Operating under Field-Marshal Montgomery's new command, troops mostly of the British 6th Airborne Division in early January 1945 battled magnificently for the fortress-village of Bure, at the extreme tip of the northern section of Von Rundstedt's salient in Belgium, which Hitler's crack 2nd Panzer Grenadiers fought like madmen to hold. The action is described by Richard McMillan, B.U.P. war correspondent.
I watched them go into action in a wilderness of snow and ice resembling the Russian front at its worst. The Germans hung on at the cost of great bloodshed until they were forced back yard by yard by the superior fighting power and superhuman valour of the British. For a whole day and a whole night the British hurled themselves in waves against the fiercely defended fortress into which Bure had been converted.
The fighting was grim, but it was hardly grimmer than the weather. The whole battlefield was like a cake of ice, with snow several inches deep and a frost which turned the normally gentle landscape of the Ardennes into a scene of iron. Against this background, fierce for human beings but fairy-like as the snowclad trees and frosted hedges sparkled in the light of the gun flashes, the town of Bure stained the white night with a thunderous flame. The British attacked just before dawn, and were thrown back. They went in again, held a few houses, attacked again, and got to the other end of the village.
There they were cut off. Then their comrades smashed through the snow and ice and the hail of death from the German self-propelled guns, tanks and spandaus to start the battle all over again. So it went on throughout the day. At one time it looked as if those deadly self-propelled guns, shoehorned into the ruins of the once-pleasant wooded village, would win the day. We took a heavy toll of the enemy, but our dead lay there, too many of them, sprawled across the roads or huddled gruesomely in ditches. Our tanks, too, had gone to ground. Flames from their idle hulks added to the fury of the inferno which blotched the silvery hills and valleys of a Christmas-card scene. Fresh troops are now forging forward to consolidate the ground gained and drive the enemy back towards Grupont.
Two platoons which had been cut off at the eastern end of the village were relieved, but they, too, had casualties. The Germans had turned tanks at the closest range against the houses in which they sheltered. Their gallant resistance alone is described as an epic. But they knew the quality of their comrades, and knew that they were never forsaken. It was the spirit of Arnhem all over again, only this time with the certainty of victory for us. A U.S. officer who came up from the scene of that bloody shambles exclaimed: "You couldn't believe it unless you had seen it, that human beings could fight like these British boys. They are tigers!"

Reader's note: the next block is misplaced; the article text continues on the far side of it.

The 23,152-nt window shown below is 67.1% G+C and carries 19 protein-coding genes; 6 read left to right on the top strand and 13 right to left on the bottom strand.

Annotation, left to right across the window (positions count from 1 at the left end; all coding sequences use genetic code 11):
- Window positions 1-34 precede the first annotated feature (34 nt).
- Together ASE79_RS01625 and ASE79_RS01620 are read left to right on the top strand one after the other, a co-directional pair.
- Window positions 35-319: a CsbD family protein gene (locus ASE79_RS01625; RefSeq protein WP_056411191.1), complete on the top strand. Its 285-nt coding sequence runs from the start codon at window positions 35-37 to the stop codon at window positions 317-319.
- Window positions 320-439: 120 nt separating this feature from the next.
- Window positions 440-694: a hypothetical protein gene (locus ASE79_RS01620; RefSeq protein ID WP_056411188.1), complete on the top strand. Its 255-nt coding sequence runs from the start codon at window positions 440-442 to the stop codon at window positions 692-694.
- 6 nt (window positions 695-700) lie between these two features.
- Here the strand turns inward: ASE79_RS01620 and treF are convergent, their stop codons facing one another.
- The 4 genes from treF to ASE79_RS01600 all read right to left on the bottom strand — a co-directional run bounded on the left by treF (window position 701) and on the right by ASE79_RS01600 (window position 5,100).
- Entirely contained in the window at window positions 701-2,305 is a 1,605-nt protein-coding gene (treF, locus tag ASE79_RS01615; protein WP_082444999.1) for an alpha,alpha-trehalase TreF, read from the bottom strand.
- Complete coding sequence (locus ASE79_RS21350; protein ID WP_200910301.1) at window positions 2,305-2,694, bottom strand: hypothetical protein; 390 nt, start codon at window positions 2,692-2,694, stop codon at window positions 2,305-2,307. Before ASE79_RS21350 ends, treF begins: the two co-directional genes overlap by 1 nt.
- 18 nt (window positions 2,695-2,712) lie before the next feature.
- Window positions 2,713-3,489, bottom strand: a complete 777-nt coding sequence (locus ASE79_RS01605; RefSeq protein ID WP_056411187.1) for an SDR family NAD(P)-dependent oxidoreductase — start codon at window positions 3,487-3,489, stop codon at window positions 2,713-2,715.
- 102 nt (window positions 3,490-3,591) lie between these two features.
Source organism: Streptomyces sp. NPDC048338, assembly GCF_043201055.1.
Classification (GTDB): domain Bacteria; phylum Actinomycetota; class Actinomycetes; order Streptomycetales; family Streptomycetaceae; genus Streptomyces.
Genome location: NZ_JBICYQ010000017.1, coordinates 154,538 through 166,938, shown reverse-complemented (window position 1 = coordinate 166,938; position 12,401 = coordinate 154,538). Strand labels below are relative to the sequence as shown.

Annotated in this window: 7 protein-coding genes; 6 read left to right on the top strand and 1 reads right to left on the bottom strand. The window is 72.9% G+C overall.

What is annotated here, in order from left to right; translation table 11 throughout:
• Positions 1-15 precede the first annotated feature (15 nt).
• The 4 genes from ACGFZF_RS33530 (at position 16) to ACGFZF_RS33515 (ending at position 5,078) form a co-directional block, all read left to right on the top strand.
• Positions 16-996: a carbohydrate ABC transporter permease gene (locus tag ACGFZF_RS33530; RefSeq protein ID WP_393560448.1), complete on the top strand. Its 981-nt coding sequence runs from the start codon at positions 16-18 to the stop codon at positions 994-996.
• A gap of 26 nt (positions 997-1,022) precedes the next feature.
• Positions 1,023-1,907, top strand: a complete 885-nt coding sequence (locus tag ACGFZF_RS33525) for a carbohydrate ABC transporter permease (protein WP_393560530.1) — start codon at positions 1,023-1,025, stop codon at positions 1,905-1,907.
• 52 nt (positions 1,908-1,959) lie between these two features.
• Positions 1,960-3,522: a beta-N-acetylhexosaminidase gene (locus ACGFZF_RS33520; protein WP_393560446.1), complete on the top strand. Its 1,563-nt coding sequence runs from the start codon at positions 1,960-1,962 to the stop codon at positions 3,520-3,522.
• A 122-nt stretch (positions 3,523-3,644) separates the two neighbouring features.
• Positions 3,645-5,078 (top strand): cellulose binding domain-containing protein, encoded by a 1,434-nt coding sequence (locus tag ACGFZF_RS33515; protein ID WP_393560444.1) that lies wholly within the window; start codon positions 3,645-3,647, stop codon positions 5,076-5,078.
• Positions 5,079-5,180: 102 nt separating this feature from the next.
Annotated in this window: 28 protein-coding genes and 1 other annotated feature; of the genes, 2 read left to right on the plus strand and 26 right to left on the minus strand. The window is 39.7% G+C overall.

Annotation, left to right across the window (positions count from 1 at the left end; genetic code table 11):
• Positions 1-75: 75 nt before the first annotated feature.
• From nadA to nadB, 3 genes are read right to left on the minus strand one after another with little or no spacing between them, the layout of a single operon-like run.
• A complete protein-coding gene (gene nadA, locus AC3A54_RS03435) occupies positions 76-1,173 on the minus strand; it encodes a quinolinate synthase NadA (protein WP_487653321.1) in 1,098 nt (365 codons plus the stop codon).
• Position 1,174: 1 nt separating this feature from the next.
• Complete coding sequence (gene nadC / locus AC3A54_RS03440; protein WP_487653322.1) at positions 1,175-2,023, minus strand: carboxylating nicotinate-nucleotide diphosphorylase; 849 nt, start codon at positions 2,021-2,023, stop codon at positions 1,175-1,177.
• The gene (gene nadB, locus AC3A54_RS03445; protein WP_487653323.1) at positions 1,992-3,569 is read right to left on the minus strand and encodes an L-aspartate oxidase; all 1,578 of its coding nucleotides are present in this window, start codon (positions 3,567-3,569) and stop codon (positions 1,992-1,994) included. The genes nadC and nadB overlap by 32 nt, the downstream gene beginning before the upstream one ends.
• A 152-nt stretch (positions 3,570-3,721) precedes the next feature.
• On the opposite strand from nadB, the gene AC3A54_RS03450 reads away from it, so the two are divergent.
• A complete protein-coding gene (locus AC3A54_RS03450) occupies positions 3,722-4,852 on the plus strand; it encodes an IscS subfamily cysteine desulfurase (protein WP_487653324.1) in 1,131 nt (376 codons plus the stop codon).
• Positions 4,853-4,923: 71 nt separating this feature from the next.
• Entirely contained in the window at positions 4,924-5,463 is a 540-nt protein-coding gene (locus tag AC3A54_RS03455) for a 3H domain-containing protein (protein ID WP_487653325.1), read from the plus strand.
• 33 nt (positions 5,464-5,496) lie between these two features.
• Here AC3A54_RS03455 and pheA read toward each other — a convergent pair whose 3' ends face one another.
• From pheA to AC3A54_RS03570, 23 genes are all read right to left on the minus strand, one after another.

As I went up towards the line the crags of the Ardennes peaks showed as patches of grim grey through the white. Then we came on scenes of war. German tanks and tracked troop carriers were smouldering, making black smudges in the quiet glades. Next we came on a team of London gunners, struggling and slipping uphill with their huge lorries dragging medium guns to the tops of the peaks to add to the bedlam which reached our ears more clearly every minute from the other side of the hills. "I think we'd manage better with skis or sledges!" remarked a man from Balham. Theirs looked like an impossible task this struggle to haul those steel monsters from the valleys up these icy passes. But they won through.
Then I met a group of three solitary British soldiers. They came down from the snows where they had been on patrol, seeking out any stray German skulking in the higher woodlands. They too could crack a joke in the glacial grip of this Arctic battle scene. One of them, Corporal George Oakes, told me, "I come from Old Trafford, Manchester. I'd sooner be having a game there than playing these winter sports!" "As for me", grinned Lance-Corporal Harold Leader, from Street, Somerset, "I just wish I could get some real Somerset cider!" And a lad from Birmingham said, "We've seen Monty on the job. He looked in grand fettle as he tramped through the snow, chatting as usual with the men." That was the spirit I found everywhere among the troops not only in the British but also in the American sector tremendous ιlan because of the knowledge that Field-Marshal Montgomery had taken over.
Americans with whom I talked all told me, "We know how highly you British rate Monty, but we know his value, too. He led you to victory in the desert, but don't forget he led both us Americans and the British in Normandy. Of course we're bucked, and already he is producing the goods." And so I went on over the pass and down to the battlefield. A group of German prisoners came past, shivering and looking hungry and terrified. The guards told me they had found them wandering in the snow. "It was too much for them", they said. "They'd had a night out and were freezing to death, so they came in with their hands up." But that did not mean those still in the line were not tough. "They are fighting more savagely than ever!" a British major told me. From the snow and dirt-blackened shell of the still smouldering village, sparks and eddies of smoke drifted up towards a sky of Alpine blue.